Mr Turner for the respondents reminded the Court that the object of the exercise is to strip out the irrecoverable benefits and that such an exercise could be carried out on these facts. The Accident Exchange terms were not to provide a vehicle with a nil excess at the outset, but a £2,500 excess and there were rates, much less than those charged by Accident Exchange, which had the same excess. The burden on the defendant had therefore been discharged.

He submitted that the “core” rate for the car and the charges for the collision damage waiver (CDW) could and should be treated separately. To do anything other than that would have the effect of extending the “Lagden” exception and this would be wrong in principle.

The Court found that the absence of a nil excess should not lead as a matter of principle to the credit hire company recovering the rate in full; that would erode Dimond:

“ should not allow the fact that the credit hire company offers a nil excess on prestige vehicles which car hire companies are not prepared to offer to be used as a smokescreen to enable credit hire companies to recover their charges in full, notwithstanding that a comparison of rates ignoring the nil excess demonstrates that there are such irrecoverable elements.”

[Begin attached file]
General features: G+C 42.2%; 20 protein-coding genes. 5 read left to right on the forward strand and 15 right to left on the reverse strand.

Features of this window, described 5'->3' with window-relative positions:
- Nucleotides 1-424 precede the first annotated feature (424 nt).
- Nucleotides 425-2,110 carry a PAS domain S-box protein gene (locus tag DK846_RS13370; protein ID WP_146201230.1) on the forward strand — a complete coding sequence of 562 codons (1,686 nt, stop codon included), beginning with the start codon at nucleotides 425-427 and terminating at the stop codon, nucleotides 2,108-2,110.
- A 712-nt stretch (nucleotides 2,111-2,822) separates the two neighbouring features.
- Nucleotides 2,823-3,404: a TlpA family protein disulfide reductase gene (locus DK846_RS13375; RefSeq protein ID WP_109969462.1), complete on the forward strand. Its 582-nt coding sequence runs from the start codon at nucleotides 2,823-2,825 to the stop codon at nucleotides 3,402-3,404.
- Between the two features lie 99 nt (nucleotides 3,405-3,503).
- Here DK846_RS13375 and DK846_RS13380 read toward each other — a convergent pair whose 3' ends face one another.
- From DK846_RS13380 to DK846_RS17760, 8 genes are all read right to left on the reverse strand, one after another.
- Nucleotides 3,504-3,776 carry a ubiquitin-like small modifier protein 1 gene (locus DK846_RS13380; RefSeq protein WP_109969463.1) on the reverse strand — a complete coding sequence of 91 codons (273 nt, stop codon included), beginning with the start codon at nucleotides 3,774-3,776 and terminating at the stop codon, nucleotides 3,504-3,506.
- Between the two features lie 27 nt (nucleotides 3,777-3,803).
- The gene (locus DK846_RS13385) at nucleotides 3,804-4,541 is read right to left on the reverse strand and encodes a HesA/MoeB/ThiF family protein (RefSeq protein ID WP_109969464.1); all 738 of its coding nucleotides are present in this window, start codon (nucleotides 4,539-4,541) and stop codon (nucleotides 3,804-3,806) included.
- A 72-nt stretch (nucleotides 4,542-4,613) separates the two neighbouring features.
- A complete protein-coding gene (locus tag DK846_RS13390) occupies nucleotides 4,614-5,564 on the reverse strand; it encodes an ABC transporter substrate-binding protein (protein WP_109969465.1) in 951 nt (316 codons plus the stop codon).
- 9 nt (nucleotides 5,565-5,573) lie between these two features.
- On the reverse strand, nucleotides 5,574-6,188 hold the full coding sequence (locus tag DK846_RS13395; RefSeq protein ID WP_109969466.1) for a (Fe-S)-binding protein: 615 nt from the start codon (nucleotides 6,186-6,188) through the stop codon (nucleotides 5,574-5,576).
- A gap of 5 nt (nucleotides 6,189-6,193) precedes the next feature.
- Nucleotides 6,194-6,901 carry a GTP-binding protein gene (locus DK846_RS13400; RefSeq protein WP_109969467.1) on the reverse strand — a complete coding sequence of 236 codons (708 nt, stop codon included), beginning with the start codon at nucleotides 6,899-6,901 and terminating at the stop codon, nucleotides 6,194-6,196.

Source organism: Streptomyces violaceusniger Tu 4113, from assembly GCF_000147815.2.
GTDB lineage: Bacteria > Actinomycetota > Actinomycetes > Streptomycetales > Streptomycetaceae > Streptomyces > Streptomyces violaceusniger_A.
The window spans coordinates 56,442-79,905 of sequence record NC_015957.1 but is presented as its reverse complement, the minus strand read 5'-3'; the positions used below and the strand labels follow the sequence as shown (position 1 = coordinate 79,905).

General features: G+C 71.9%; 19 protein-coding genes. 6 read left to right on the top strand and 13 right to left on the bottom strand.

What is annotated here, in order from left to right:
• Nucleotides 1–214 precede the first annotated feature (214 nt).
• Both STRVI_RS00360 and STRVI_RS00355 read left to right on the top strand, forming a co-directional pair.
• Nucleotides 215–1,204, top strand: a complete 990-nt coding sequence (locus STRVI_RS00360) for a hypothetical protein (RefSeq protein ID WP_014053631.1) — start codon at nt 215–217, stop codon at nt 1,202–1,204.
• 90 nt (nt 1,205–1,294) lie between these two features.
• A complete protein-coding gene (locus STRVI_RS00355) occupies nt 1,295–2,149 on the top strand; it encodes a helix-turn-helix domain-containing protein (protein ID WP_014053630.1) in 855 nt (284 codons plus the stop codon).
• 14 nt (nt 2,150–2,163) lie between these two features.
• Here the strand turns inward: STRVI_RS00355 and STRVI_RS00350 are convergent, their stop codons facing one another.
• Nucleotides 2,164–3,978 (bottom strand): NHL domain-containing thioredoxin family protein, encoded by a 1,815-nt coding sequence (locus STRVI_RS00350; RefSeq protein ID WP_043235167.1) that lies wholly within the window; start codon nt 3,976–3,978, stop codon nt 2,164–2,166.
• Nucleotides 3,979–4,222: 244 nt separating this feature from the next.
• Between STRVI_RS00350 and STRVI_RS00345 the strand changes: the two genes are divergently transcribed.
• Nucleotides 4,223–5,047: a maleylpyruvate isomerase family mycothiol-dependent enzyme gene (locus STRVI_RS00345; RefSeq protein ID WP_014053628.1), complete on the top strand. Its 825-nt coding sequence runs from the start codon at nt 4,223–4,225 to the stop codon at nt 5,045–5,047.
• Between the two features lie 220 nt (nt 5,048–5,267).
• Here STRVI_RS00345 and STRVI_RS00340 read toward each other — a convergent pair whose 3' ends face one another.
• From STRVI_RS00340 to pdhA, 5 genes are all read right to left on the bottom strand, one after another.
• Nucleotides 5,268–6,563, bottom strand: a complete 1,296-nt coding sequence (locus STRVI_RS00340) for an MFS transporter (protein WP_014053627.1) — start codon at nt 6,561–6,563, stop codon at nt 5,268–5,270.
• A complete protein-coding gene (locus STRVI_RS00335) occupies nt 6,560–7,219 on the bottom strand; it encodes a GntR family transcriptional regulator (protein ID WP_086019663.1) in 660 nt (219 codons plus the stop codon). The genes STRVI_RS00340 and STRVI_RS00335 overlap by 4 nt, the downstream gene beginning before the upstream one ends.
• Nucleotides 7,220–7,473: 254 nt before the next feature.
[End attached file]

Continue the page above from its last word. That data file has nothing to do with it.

In Clayton, Mr Hough QC noted that conventional hire companies do not provide a nil excess because they want their hirers to “have some skin in the game”.

It was considered a more principled and simplistic approach to treat the availability of a nil excess and the reasonableness of the sum claimed separately, perhaps by reference to a stand-alone product and the assessment using that cost should “certainly not depend on the happenstance of whether the judge has heard of the product”.

In McBride, as the only evidence of the cost of reducing the excess is that charged by Accident Exchange, that was the rate which should be awarded.

In Clayton, Mr Spearman contended that the percentage increase had come “out of the blue” and was not given as a result of the Judge’s expertise and experience.

Mr Spearman QC urged the Court to give clarity and provide for a more rigorous approach to the assessment of the applicable rate.

Mr Turner and Mr Hough QC both submitted that such an approach was too prescriptive and would actually increase Court time and use of resource.